One of these days, if it hasn’t happened already, Steve Ballmer, Mike Lazaridis and Jim Balsillie will gather for a quiet lunch or a pleasant stroll and discuss what seems inevitable: Microsoft buying Research In Motion.
Both companies share an irksome problem called Apple. Both companies recently disappointed investors, in part because of this problem. Both companies are struggling because they can’t innovate with the vitality of Steve Jobs and Co. And both companies are desperate for a solution. You could even argue that it’s a matter of life or death.
Let’s start with RIM. It pretty much invented the smart phone and had the market all to itself for almost a decade. But it didn’t take Apple long to surpass our technological crown jewel in both sales and consumer appeal. RIM should have had a big lead; instead it’s playing catch-up, with phones and tablets.
And that’s a tough fight. RIM, with a market value of $24-billion (U.S.), is a bantamweight trying to avoid a knockout punch from heavyweight Apple, with its market cap of $320-billion. That’s not a winning proposition, especially when the heavyweight is not only far bigger, but also faster and more nimble.
Apple’s greatest strength is a long history of innovation. The company earns remarkable returns on equity because of what you might call a cultural asset: It attracts very bright and creative people and lets them thrive. The result is products that people not only want to buy, but for which they are willing to pay a premium. RIM also innovates and employs bright and creative people but, sadly, it doesn’t quite have Apple’s ethos.
That disadvantage is visible in the numbers. I would estimate that Apple’s gross profit from phones – what it earns from sales less the cost of manufacturing – is almost a third higher than RIM’s.
Gross profits pay for research, development, sales and marketing and, ultimately, shareholders. Apple spent $580-million on R&D in the most recent quarter, compared with RIM’s $380-million.
Two important points: Apple’s R&D covers far more than just smart phones. It also pays for developing iPods, iPads, computers, iTunes, Apple TV and so on. RIM’s R&D is mainly for phones and its tablet. Furthermore, as a proportion of gross profit, Apple’s budget is roughly a third of RIM’s.
Economies of scale are a huge advantage for Apple, whether in R&D or sales and marketing. It also appears to be getting a better return on its investment in research.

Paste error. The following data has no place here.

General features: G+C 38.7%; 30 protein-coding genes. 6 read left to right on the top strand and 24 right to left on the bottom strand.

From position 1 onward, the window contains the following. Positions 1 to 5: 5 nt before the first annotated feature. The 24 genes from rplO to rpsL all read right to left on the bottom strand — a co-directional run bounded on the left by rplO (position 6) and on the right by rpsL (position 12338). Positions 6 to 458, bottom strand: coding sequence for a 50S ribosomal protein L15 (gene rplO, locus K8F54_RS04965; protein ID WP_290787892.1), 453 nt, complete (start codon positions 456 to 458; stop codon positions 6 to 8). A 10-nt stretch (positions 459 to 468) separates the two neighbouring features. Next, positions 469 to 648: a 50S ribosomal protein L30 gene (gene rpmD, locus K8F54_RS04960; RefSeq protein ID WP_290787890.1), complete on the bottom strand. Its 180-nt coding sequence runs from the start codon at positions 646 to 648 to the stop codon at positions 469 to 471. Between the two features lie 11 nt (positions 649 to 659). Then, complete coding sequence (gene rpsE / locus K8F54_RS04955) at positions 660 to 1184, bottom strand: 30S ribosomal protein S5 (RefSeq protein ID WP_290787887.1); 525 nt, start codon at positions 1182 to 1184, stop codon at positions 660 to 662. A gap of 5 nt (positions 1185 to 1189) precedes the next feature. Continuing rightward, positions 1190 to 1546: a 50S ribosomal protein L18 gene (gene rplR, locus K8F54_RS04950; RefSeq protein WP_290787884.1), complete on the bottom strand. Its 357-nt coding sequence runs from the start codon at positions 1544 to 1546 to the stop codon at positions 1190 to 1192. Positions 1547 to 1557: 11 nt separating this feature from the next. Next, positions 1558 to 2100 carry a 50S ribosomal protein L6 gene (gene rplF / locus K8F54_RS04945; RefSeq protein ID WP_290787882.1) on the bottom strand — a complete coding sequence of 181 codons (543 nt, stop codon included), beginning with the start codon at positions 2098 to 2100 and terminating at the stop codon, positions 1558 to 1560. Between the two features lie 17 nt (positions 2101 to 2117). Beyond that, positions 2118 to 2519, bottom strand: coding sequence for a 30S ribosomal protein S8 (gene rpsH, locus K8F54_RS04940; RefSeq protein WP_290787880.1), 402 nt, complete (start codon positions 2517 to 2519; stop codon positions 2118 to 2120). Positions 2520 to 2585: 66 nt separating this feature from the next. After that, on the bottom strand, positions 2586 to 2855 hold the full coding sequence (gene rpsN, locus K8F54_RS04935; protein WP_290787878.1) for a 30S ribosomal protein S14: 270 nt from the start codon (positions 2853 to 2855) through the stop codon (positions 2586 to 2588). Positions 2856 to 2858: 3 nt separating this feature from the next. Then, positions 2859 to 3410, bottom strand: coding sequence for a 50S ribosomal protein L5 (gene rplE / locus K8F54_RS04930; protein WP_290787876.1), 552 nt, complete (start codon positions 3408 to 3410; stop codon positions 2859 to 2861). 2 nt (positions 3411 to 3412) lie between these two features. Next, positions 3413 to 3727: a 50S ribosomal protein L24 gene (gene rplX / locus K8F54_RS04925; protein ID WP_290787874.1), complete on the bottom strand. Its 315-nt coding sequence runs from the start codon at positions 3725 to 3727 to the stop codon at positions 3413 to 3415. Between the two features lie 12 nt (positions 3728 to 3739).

Microsoft’s problem is that it’s not exactly a hotbed of innovation. When is the last time it invented anything? It spent billions on music players, smart phones, the Xbox and other things, with results ranging from complete failure (in most cases) to questionable success in others (notably Xbox).
None of this really mattered because Microsoft could always rely on its two cash cows – Windows and Office – to churn out profits.
But just as computing moved from the desktop to the laptop, which didn’t hurt Microsoft, it’s now moving from the computer to the smart phone and tablet, which will hurt because Mr. Ballmer’s company has come up short in both areas. The race is over, and Microsoft was never really a contender.
Investors have an amazing knack for underestimating how quickly technological shifts can destroy what seem like unassailable franchises, but if you have any doubt, consider what innovation (or lack thereof) did to Eastman Kodak. Only 15 years ago, it was a $90 stock. It’s about three bucks today.
Tablets will evolve and it’s not hard to foresee a future where many people never use a computer, just a tablet, leaving Microsoft out in the cold.
I am fairly sure the company is keenly aware of its predicament and that there is one way to help address it: buy RIM. The BlackBerry is an excellent phone with a very valuable user base and, by all accounts, RIM is a viable contender in the tablet space.
Microsoft could buy RIM, including a premium, for cash in the bank. Why would RIM accept such an offer? Because the economics of its business are starting to deteriorate as competition – not just from Apple – crushes its profitability. That, in turn, makes it harder to be more innovative. Being part of a much bigger company would give RIM synergies and the financial security to concentrate on products.
While this union is no guaranteed win-win, doing nothing seems like a guaranteed lose-lose.
A SEARCH FOR SYNERGIES